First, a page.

Boulder City’s Airport Advisory Committee is recommending a working group be created to help draft new aviation fuel standards.
At Tuesday’s, May 5, meeting, committee members discussed new guidelines that had been proposed in April that set a 4,000-gallon limit for any certified refueling vehicle, required certain training and certification for people handling fuel and clarified industry standards.
Some of the AAC members said approving these standards was not an emergency despite their initial adoption March 25 by City Manager Al Noyola while the city was under a state of emergency due to the public health situation from COVID-19.
“I have a difficult time buying that this came about because of safety concerns,” said Kurt Goodfellow, AAC member. “We all know as our mayor pointed out this is all about one trailer at the airport.”
During a declared emergency, the city manager may perform and exercise necessary functions, powers and duties to secure and protect the public. Council did not ratify the new standards at its April 14 meeting and brought them back for discussion at a special meeting April 21, when they were sent to the committee for consideration.
Committee Chairman Matt Ragan agreed with Goodfellow and said there was no sense of urgency.
Goodfellow suggested that a working group be created so that the people involved can find common ground and come up with a solution that works for all of them. The group could include someone from each airport operator and tour operator as well as an advisory committee member. It would hold sufficient meetings to go over the guidelines and make them work for everyone.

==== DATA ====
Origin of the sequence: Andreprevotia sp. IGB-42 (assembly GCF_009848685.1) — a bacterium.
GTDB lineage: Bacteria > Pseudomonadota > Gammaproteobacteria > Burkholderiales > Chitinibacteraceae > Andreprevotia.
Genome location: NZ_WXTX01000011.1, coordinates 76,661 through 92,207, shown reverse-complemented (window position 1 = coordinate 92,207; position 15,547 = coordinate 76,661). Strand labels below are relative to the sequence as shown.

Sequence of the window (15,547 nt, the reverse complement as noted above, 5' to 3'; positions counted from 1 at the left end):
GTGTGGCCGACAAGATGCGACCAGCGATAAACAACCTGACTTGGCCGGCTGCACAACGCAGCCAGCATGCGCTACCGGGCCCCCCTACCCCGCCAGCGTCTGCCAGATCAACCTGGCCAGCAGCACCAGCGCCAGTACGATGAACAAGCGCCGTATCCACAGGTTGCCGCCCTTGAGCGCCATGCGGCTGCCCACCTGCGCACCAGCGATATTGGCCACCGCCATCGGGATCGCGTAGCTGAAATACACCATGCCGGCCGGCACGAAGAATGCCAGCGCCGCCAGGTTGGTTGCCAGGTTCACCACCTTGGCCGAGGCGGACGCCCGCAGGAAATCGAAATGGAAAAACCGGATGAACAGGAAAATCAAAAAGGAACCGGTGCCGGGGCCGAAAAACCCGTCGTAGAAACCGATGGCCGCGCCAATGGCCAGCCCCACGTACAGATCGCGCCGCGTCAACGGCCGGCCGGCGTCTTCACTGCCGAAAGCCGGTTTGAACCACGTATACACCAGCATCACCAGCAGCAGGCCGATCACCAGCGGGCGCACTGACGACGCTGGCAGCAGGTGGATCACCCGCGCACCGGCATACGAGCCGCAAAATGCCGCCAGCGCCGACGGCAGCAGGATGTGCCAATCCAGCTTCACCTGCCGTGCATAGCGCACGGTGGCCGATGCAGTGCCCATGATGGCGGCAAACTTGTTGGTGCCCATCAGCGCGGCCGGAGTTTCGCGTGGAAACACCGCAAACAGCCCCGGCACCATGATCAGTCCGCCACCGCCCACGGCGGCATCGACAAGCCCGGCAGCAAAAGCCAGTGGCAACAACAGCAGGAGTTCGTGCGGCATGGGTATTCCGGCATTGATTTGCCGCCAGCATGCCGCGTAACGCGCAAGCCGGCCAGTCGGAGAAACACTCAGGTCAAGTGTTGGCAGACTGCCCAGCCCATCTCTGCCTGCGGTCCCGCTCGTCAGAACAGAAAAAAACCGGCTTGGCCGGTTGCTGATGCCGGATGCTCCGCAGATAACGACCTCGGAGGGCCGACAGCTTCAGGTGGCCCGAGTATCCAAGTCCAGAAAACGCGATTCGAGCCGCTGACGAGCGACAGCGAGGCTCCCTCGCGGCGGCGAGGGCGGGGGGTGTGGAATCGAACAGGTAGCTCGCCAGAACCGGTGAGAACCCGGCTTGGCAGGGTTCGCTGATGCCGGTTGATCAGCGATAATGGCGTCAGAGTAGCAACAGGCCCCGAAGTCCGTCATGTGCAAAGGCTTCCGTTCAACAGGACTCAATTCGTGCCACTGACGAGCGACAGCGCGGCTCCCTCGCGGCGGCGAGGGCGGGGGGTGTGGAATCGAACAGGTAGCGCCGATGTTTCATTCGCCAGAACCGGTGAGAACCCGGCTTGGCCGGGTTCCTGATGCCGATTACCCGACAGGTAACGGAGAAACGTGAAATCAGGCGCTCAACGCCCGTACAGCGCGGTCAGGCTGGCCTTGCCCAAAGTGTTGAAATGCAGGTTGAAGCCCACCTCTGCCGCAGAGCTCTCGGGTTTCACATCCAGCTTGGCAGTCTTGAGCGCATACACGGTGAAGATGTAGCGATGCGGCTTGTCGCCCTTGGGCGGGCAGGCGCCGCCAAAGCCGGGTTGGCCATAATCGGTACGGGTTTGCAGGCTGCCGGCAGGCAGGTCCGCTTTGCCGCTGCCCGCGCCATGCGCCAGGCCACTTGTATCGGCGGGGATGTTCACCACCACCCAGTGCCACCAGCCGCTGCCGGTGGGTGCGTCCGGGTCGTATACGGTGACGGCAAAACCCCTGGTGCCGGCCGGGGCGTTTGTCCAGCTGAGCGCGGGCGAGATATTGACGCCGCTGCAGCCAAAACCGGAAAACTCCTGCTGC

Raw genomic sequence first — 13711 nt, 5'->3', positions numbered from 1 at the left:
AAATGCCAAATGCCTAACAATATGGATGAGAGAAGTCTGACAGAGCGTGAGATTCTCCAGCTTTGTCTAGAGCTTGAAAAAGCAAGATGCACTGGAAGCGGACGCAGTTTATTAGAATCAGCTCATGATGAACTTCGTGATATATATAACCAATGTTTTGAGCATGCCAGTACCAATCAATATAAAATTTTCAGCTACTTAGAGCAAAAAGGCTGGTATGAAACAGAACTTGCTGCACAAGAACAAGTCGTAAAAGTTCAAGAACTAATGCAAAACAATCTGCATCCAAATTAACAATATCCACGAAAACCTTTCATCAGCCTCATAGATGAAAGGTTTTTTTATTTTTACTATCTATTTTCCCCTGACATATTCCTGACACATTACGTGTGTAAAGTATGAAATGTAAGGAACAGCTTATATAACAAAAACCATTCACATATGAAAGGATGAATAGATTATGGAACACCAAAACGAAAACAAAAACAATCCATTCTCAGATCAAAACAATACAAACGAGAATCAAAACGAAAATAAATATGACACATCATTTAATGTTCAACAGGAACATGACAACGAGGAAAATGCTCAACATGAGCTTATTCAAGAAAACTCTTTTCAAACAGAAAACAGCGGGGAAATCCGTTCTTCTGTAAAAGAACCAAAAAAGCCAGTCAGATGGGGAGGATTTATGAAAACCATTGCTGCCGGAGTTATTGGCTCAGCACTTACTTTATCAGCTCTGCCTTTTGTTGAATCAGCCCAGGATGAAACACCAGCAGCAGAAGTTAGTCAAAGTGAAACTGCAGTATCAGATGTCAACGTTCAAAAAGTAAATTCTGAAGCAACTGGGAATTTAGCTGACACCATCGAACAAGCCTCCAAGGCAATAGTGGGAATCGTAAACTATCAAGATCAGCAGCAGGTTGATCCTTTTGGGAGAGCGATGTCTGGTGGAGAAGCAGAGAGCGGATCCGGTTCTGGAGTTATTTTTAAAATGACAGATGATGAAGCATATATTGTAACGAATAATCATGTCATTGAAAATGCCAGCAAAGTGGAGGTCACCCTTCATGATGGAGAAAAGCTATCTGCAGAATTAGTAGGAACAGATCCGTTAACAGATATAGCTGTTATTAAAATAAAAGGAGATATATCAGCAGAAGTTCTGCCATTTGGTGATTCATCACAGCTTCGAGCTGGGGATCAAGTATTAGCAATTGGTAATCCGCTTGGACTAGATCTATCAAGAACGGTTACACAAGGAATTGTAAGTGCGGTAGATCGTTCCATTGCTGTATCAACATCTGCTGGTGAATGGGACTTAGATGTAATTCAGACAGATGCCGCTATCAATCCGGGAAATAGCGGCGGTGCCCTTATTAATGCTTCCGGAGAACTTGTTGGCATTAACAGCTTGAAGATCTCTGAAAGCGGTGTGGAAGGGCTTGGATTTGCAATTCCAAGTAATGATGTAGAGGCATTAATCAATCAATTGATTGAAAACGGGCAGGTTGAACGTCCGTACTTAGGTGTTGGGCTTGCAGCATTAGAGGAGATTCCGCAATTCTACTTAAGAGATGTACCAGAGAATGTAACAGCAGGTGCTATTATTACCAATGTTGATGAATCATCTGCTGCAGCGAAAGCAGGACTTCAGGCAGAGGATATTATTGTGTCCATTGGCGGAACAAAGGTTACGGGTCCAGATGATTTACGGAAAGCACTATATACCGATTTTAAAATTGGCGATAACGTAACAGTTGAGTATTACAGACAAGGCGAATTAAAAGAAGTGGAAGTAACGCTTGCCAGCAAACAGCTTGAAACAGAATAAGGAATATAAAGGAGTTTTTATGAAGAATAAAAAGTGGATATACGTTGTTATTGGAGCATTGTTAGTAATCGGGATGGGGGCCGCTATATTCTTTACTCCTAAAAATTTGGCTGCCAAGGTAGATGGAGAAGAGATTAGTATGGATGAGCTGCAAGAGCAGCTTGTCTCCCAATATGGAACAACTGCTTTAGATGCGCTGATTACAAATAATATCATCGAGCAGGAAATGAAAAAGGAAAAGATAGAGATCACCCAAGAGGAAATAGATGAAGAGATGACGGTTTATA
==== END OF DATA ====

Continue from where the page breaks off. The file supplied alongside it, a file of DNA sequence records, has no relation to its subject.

Member Mick Lauer agreed and said the working group should also look at making sure the standards aren’t done in a way that puts any of the fixed-base operators or other airport companies out of business or in a financial hardship.
Airport Manager Willy Williamson said he had worked with these types of groups in the past and said it wasn’t a bad way to go. He also said he brought forth these proposed standards because it was a task that needed to be completed when he started his job.
“It’s not an emergency,” he said. “It’s something that I was working on. I’ve got a boatload of different things I need to get done at the airport. This one happened to have safety on it so I grabbed that one, so here you are seven months later.”
Contact reporter Celia Shortt Goodyear at email@example.com or at 702-586-9401. Follow her on Twitter @csgoodyear.